Изображения страниц

Not the labours of my hands
Can fulfil Thy law's demands :
Could my zeal no respite know,
Could my tears for ever flow,
All for sin could not atone;
Thou must save, and Thou alone.

Nothing in my hand I bring, Simply to Thy Cross I cling; Naked, come to Thee for dress ; Helpless, look to Thee for grace; Foul, I to the Fountain fly; Wash me, Saviour, or I die.




The Church of England



“A grain of mustard seed, when it is sown, is less than all the seeds that be in the earth, but it groweth."


its Clubs.

VANGELICAL Churchmen trace their pedigree to the Puritans, the Reformers, and the Lollards, to all within the National Church who have learned to love a simple worship and a Oxford and spiritual religion; but as a party their existence dates from the Great Revival of the eighteenth century. The story opens at Oxford in 1729; George II was on the throne, but the University ignored him; she illuminated her windows every year on the birthday of the Pretender, and drank the health of James III by the light of blazing bonfires. Undergraduate life was very different from that which we know to-day; there were no examinations, no athletics, hardly any


lectures, and very little learning. Gentlemen-commoners in powdered wigs lounged in Lyne's Coffee House, or talked sentiment to tradesmen's daughters in the Merton Walks. Dissipated young squires divided their time between the cockpit and the tavern. The few serious students declared with disgust1 that the resident fellows considered their work as teachers to be fully accomplished when they had gravely handed their pupils the key of the College Library; like Gibbon's tutor, who "remembered that he had a salary to receive, and forgot that he had a duty to perform.' Intellectually it was the darkest age in the University history. "Pride and peevishness, sloth and indolence, gluttony, sensuality, and a proverbial uselessness," seemed to Wesley the seven predominant features of common-room life. Three subjects, and three subjects alone, were able to stir the interests of the senior men-the virtue of the college port, the progress of the college lawsuit, and the latest fashion in dilettante treason.

The younger men, left to themselves, organized innumerable clubs, and, as the dinner hour was eleven in the morning, the whole evening was free for these gatherings. The exquisite sipped his arrack punch at the Poetical or the Amorous. For the country lads a Drinking Club roystered in every alehouse. The quieter men also had their own little gatherings. "Having brought with me the character

1 Cf. Gibbon's Autobiography; Terrae Filius, by N. Amhurst ; Adam Smith's Wealth of Nations, v. I.

2 Scriptural Christianity: a sermon before the University, 1744.

The "Holy



of a tolerably good Grecian," wrote Richard Graves,1 who matriculated at Pembroke on the same day as Whitefield, "I was invited to a very sober little party, who amused themselves in the evening with reading Greek and drinking water. We read over Theophrastus, Epictetus, Phalaris' Epistles, and such other Greek authors as are seldom read at school." And a Club with whose doings we are concerned, which was destined to develop in very unexpected ways, was at first nothing but just such a social club as this. "In November, 1729," wrote John Wesley,2 "four young gentlemen of Oxford, Mr. John Wesley, Fellow of Lincoln, Mr. Charles Wesley, Student of Christ Church, Mr. Morgan, Commoner of Christ Church, and Mr. Kirkham of Merton College, began to spend some evenings in a week together in reading chiefly the Greek Testament." The two Wesleys were sons of a country clergyman, that vehement, peremptory, impracticable, little man, the High Church Rector of Epworth. John, the elder brother, was almost a typical Oxford scholar, exact, fastidious, logical; for two years he had been acting as his father's curate, but a passing spasm of University reform had just recalled him to Lincoln to resume his duties as Greek Lecturer. Charles, the real founder of the Club, was five years his junior. Kirkham was a frank, jovial young fellow, who knew the Wesleys at home, and Morgan a warm-hearted, enthusiastic Irishman. At first the Club much re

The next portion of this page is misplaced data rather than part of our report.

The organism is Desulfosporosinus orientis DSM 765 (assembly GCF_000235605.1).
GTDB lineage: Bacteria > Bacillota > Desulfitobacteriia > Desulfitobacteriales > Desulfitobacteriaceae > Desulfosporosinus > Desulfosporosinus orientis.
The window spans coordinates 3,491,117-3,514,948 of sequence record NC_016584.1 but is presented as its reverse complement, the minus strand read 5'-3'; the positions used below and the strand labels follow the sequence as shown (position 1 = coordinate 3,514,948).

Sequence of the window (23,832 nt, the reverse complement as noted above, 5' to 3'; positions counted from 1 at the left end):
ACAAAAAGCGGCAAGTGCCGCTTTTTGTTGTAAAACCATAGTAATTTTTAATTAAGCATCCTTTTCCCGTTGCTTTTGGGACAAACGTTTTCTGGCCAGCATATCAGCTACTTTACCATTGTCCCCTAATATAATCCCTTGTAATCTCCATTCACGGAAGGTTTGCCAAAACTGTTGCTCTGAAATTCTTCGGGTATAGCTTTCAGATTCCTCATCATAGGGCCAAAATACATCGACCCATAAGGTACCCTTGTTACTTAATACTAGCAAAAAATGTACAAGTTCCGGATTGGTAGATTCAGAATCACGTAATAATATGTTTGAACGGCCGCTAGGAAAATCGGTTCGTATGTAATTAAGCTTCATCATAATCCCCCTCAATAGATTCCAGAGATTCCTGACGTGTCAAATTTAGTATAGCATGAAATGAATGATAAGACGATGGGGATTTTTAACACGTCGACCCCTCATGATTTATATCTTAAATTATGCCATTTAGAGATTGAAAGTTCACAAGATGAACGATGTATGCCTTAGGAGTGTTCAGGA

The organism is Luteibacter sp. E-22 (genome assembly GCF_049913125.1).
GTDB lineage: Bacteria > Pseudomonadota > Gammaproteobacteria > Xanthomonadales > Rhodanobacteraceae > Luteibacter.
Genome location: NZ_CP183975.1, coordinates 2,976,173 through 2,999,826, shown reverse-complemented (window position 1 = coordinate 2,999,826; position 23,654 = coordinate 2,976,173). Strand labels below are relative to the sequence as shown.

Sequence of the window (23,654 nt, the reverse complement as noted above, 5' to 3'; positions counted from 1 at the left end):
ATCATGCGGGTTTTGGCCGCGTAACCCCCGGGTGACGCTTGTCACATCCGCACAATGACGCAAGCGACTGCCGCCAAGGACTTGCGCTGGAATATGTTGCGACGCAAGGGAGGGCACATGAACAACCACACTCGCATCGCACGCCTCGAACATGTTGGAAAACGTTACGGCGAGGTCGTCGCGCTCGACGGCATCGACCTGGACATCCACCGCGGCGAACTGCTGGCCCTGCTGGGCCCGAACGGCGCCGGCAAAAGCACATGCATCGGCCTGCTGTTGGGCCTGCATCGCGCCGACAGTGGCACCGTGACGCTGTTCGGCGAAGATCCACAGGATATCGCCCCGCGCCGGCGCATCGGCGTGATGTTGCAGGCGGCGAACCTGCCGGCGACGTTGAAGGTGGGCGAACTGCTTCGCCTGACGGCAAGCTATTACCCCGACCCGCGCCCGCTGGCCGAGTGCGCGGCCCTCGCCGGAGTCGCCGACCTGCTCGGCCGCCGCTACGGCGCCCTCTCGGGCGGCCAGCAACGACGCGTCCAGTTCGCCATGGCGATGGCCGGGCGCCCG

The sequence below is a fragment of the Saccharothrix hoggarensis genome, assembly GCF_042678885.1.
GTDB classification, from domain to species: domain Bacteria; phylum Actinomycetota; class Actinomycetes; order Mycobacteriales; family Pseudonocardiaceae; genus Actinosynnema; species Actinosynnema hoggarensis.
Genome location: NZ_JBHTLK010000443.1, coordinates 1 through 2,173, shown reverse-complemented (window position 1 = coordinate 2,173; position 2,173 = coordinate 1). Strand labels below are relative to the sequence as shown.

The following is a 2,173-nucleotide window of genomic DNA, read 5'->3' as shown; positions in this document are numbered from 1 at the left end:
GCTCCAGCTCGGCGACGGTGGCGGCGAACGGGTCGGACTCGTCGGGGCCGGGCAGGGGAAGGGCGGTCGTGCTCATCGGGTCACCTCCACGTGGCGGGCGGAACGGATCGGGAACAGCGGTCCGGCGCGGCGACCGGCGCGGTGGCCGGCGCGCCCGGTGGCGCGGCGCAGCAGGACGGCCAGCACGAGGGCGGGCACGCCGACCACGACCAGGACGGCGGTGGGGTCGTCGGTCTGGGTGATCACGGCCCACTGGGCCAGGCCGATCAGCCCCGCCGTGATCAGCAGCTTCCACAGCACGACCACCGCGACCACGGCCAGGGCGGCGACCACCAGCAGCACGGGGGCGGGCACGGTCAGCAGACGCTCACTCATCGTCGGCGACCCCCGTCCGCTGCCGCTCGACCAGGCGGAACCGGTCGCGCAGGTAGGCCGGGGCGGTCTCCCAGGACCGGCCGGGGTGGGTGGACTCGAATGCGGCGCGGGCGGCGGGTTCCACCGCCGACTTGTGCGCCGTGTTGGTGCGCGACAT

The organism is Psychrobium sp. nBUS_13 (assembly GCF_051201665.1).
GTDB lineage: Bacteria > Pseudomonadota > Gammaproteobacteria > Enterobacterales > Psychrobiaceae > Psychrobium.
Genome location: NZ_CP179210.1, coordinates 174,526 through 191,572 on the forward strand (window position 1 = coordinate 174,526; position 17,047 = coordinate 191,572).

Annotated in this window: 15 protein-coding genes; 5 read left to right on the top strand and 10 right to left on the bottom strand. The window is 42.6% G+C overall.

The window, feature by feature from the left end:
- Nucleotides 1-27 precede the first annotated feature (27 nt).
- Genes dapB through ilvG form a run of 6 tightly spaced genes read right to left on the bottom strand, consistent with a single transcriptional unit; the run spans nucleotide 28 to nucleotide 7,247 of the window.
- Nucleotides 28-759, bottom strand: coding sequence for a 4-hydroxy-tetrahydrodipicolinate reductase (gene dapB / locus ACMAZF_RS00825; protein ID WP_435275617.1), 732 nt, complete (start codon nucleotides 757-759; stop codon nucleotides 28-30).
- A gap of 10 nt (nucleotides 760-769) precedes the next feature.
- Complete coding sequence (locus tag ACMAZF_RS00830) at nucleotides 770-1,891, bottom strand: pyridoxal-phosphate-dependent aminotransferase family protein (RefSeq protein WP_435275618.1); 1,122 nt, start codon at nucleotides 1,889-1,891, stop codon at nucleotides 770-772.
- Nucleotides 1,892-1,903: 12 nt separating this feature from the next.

1 Recollections of the Life of Wm. Shenstone, by R. Graves, 1788. 2 A Short History of Methodism, by J. Wesley.

sembled that described by Graves; several evenings a week were devoted to the study of classical authors; but gradually their interest in religious questions crowded out everything else. William Law's Serious Call to a Devout and Holy Life had been published that year, and every one was reading and discussing it. "The short of the matter is this," wrote the great Nonjuror,1 "either reason and religion prescribe rules and ends to all the ordinary actions of life, or they do not; if they do, then it is as necessary to govern all our actions by those rules, as it is necessary to worship God." Nowhere did he find more eager disciples than around Wesley's table. This was the problem that they discussed night after night,-By what rules ought a Christian to regulate his life? They tried to map out for each week a sort of railway time-table, having a fixed and definite duty for every moment of the day; and the revision and perfection of their time-tables occupied much of their evenings. As the rumour of what they were doing spread through the colleges, it appealed to the looseliving men around them as a tremendous joke. Dozens of nicknames were coined-"Bible Moths," "Holy Club," "Godly Club"-but one "young gentleman of Christ Church" unearthed for them an old name2 which was destined to become historic. "Here is a new sect of Methodists," he sneered. "The name,"

1 Law's Serious Call, chap. I.

The original Méthodistes were a school of French Calvinists in the seventeenth century. There was also a small English sect of this name during the Commonwealth.

« ПредыдущаяПродолжить »